Why dream jobs often aren’t

Why dream jobs often aren’t

I once dreamed of being an over-the-road truck driver. The thrill of driving a giant rig, the ability to see the country, the control over something the size of a tank all sounded pretty cool.

Of course, I was eight then.

Today, I’m glad I didn’t pursue that passion, as I don’t like driving long distances.

This is all by way of saying that dream jobs usually aren’t. By the time we get them, we may have changed in fundamental ways – and the work that we’re doing or the employer we’re working for may not actually matter as much to us as the environment, balance, flexibility, or management style. There are plenty of jobs I’d love to do, but with the wrong boss, they’d all be non-starters.

The reality of a “dream job” can be disappointing. It rarely matches up to the idea in our head that we’ve developed, and we can feel disillusioned and unfulfilled as a result.

Many of the jobs that you may be passionate about don’t pay well; it’s hard to make ends meet as a teacher when you’re struggling to pay the rent.

It can also be highly competitive to land one of those jobs in the first place. Full-time federal roles as a National Park Service ranger or developer jobs with Google are few and far between, and there are plenty of other people who are seeking the same type of gig. That can be exhausting or demoralizing.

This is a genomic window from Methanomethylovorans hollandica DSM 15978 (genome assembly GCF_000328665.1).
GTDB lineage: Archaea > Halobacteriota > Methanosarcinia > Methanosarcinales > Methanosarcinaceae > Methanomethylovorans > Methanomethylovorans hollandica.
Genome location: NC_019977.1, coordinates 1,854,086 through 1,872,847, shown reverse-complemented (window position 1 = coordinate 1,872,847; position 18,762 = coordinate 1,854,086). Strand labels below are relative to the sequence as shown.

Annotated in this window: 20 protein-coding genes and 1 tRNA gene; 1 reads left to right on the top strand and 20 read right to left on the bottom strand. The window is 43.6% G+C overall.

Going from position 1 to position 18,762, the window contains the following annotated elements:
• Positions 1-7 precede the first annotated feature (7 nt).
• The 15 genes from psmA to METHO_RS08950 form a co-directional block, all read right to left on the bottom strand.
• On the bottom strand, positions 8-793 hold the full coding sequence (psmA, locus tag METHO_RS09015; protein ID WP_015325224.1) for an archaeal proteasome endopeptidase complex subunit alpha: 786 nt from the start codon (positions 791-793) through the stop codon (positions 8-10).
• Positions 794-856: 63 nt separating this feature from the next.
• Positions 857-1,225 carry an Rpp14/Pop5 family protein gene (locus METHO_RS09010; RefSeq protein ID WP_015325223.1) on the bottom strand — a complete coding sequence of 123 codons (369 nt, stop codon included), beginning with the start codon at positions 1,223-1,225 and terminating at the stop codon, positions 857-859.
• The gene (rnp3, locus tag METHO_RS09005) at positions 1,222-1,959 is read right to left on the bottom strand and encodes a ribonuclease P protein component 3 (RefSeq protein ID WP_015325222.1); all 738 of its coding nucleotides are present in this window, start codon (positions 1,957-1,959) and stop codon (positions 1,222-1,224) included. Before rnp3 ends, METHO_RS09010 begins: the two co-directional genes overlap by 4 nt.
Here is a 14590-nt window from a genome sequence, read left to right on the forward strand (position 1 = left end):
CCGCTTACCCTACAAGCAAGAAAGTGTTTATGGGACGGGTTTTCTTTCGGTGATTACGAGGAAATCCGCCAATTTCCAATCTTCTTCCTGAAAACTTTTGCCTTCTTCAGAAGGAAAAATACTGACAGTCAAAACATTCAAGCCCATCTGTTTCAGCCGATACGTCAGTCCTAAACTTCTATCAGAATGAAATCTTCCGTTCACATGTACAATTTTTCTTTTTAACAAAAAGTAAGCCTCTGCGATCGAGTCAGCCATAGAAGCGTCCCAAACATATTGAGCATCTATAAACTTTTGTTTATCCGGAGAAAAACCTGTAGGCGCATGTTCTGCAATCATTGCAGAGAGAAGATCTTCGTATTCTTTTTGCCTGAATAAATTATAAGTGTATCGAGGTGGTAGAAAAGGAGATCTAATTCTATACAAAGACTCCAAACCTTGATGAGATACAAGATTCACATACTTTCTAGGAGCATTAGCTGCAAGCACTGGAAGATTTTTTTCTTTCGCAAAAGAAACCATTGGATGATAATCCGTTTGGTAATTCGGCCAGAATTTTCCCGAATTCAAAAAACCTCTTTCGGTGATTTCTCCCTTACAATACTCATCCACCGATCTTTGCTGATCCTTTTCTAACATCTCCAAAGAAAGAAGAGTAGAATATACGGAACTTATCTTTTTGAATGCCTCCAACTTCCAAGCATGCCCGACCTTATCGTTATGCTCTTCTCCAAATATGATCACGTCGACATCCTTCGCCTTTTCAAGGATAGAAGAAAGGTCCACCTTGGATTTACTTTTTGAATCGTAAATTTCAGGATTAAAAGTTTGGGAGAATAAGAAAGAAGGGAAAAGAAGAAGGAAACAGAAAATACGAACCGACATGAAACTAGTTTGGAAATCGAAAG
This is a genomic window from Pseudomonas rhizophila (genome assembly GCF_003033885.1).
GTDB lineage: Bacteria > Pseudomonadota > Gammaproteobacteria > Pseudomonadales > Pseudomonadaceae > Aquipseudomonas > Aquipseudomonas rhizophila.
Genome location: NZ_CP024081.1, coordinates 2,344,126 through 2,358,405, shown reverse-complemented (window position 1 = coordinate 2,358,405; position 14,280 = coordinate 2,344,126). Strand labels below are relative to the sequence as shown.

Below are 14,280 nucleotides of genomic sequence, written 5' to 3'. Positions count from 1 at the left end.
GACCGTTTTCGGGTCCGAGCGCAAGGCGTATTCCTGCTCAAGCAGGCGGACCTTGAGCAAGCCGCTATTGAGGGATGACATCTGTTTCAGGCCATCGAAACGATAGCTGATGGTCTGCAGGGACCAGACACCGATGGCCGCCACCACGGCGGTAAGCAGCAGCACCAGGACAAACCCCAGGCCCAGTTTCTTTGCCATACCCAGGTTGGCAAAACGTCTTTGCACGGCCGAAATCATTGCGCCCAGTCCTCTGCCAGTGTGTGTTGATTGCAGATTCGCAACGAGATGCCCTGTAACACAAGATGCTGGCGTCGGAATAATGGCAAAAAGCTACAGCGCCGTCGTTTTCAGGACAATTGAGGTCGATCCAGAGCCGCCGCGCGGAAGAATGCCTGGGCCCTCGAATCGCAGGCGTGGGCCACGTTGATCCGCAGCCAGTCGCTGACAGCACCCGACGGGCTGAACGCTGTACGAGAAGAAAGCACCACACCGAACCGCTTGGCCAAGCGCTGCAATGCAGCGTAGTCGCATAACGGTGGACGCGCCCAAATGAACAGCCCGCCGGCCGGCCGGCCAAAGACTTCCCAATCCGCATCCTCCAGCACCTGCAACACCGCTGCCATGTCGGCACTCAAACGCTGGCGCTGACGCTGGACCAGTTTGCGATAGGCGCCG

A dream job can be all-consuming; it’s easy to fall into this trap when you’re passionate about something. But that can also leave little time for the other important things in life.

And in the end, you may discover that it’s not your dream any more. Perhaps it never was in the first place. We sometimes think we want something because it sounds good or because we’re influenced by the opinions of others – but it’s not what you want.

Our dream jobs may also change throughout life. When I attended The College of Wooster 20-odd years ago, I wanted to be a journalist. I loved the work, the camaraderie, and the drive. But after 10 years, and after surviving two rounds of layoffs, I wanted something with more stability. My dream job shifted from a specific career to doing more writing; today, I’m in marketing, and it suits me just fine.

What should you do if you find that your dream career isn’t what you envisioned? Be honest with yourself and don’t keep trying to cram a round peg into an octagonal hole. It’s OK to readjust your expectations and change your direction. Keep searching for what makes you happy and fulfilled.

Career Stories columnist Dan Shortridge is a nationally certified resume writer, marketing consultant, and author. Contact him and submit questions for future columns at resultsresumes.org.

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